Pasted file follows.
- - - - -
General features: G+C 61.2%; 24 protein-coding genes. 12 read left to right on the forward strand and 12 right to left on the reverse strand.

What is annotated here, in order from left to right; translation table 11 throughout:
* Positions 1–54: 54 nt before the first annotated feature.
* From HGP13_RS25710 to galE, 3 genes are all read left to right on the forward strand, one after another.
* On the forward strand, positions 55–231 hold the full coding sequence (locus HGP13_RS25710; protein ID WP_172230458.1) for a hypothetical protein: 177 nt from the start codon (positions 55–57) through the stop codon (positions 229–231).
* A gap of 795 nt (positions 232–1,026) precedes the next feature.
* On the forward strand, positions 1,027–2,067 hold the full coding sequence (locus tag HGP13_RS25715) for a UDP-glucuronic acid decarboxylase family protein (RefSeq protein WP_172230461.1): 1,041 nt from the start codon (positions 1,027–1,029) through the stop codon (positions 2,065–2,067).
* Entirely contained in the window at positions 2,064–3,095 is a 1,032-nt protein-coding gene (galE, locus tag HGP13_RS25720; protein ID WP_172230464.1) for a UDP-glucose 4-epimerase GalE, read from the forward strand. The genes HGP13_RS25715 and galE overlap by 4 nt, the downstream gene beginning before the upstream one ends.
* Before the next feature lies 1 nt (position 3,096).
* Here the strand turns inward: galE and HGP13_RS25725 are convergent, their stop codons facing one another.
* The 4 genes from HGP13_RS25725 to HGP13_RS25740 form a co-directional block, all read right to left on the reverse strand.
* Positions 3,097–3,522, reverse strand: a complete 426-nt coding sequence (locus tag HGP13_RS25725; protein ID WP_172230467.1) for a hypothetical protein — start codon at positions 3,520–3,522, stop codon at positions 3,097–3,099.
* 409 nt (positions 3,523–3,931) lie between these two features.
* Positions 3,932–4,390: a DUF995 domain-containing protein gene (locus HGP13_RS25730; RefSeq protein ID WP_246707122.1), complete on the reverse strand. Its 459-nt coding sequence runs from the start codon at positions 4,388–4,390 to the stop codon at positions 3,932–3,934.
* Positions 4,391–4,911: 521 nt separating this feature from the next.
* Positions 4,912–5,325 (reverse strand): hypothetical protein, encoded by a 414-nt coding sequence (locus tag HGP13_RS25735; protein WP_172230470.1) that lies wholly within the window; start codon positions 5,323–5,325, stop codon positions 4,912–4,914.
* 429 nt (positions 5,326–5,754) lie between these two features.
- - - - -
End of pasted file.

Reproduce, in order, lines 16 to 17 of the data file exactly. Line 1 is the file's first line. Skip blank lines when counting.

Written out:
* Positions 4,912–5,325 (reverse strand): hypothetical protein, encoded by a 414-nt coding sequence (locus tag HGP13_RS25735; protein WP_172230470.1) that lies wholly within the window; start codon positions 5,323–5,325, stop codon positions 4,912–4,914.
* 429 nt (positions 5,326–5,754) lie between these two features.